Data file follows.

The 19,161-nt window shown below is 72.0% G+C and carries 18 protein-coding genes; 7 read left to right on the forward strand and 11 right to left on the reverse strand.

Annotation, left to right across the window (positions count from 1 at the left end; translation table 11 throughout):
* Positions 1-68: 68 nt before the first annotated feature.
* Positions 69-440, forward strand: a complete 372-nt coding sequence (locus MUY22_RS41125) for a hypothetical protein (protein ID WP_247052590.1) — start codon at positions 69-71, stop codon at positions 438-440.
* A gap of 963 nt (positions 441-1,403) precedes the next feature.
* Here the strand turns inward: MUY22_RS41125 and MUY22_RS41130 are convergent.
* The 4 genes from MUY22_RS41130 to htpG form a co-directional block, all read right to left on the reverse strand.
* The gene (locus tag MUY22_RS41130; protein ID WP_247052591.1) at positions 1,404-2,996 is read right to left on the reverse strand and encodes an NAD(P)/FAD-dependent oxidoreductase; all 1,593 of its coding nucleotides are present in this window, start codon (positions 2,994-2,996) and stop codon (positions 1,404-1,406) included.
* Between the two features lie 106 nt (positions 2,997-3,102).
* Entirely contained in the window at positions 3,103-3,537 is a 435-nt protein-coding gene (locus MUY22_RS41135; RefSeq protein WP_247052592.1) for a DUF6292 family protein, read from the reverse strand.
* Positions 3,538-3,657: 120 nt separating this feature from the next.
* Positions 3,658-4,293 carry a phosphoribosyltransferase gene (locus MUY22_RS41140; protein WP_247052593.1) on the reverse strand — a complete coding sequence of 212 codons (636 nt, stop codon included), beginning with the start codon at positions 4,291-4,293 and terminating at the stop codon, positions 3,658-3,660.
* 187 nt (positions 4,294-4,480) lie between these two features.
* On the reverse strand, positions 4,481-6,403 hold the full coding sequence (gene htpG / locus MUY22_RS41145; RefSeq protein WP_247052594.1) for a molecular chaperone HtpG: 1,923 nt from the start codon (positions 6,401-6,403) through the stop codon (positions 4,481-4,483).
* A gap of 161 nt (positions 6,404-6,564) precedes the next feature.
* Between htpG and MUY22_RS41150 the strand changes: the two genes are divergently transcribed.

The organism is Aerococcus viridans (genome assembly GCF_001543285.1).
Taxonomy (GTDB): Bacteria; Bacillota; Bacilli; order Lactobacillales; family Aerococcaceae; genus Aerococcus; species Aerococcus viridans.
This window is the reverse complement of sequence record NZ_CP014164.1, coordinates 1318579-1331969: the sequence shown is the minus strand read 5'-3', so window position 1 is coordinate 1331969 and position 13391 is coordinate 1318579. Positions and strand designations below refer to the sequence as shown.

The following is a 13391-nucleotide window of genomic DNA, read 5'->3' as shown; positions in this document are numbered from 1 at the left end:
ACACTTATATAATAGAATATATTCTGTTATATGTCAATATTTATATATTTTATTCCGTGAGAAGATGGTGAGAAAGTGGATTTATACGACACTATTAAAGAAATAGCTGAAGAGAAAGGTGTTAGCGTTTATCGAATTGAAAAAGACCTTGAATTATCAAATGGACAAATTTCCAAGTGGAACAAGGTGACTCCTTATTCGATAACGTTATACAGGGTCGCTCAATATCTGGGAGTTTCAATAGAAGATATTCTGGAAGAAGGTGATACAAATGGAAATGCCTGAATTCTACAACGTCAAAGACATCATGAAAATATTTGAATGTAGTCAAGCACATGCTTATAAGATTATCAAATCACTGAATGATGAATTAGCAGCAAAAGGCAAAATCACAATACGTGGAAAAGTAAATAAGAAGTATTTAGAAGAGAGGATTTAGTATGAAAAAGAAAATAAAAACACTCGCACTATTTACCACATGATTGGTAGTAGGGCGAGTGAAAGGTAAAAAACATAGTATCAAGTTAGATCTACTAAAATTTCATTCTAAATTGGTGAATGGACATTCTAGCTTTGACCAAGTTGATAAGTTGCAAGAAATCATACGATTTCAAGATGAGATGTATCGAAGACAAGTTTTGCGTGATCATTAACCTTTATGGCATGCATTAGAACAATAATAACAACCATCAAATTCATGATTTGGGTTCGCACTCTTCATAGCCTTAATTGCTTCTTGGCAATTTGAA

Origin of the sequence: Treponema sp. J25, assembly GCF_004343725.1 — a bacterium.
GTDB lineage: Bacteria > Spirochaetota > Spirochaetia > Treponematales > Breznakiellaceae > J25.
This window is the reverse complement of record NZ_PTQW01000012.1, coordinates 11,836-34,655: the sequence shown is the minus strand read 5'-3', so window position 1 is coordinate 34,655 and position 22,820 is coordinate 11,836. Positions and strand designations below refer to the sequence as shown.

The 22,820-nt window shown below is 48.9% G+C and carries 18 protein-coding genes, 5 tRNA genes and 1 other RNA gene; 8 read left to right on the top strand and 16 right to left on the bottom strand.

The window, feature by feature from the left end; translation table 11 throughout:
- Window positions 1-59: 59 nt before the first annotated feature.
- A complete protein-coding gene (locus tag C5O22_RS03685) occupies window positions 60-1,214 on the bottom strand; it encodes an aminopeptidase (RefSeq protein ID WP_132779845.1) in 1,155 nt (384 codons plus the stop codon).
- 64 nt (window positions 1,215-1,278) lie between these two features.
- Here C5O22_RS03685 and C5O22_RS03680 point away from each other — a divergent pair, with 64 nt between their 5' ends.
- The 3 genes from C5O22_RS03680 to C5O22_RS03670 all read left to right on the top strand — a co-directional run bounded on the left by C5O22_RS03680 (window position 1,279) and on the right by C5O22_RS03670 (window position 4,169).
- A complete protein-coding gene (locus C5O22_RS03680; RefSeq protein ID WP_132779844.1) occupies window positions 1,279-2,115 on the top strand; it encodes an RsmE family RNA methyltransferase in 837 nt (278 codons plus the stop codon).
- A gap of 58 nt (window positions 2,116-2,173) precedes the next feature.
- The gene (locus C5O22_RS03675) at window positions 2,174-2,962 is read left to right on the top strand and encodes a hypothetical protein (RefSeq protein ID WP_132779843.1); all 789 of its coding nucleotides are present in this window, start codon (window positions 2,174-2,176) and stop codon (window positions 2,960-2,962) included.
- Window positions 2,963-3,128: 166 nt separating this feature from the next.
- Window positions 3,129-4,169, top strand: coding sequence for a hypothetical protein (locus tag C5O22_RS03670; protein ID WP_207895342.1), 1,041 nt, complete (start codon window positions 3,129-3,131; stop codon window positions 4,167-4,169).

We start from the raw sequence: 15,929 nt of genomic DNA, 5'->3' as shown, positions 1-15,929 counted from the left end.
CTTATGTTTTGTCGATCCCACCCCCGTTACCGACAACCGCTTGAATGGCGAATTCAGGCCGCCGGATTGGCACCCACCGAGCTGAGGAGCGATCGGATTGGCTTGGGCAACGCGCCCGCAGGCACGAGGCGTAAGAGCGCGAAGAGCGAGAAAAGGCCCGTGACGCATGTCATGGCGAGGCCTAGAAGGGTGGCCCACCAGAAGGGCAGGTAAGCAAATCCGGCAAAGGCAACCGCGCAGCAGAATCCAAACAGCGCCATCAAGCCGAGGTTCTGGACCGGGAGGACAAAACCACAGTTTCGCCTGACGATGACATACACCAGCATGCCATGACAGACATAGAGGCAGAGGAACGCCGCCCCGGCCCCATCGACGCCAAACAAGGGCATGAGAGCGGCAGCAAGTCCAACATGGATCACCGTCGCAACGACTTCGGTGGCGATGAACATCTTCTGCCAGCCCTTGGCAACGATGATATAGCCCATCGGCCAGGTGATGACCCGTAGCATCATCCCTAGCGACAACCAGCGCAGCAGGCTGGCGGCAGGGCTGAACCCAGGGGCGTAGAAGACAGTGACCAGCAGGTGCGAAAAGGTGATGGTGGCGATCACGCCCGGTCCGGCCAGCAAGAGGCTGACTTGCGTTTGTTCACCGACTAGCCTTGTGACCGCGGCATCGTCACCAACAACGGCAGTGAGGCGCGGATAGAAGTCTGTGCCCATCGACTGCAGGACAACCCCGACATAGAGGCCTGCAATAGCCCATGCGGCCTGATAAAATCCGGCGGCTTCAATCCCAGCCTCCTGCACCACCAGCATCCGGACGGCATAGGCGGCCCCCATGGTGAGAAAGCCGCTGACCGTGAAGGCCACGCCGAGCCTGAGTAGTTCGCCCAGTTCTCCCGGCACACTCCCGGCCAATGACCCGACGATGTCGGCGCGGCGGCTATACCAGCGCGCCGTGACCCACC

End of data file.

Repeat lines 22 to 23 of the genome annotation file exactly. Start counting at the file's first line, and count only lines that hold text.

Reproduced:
Origin of the sequence: Treponema sp. J25, assembly GCF_004343725.1 — a bacterium.
GTDB lineage: Bacteria > Spirochaetota > Spirochaetia > Treponematales > Breznakiellaceae > J25.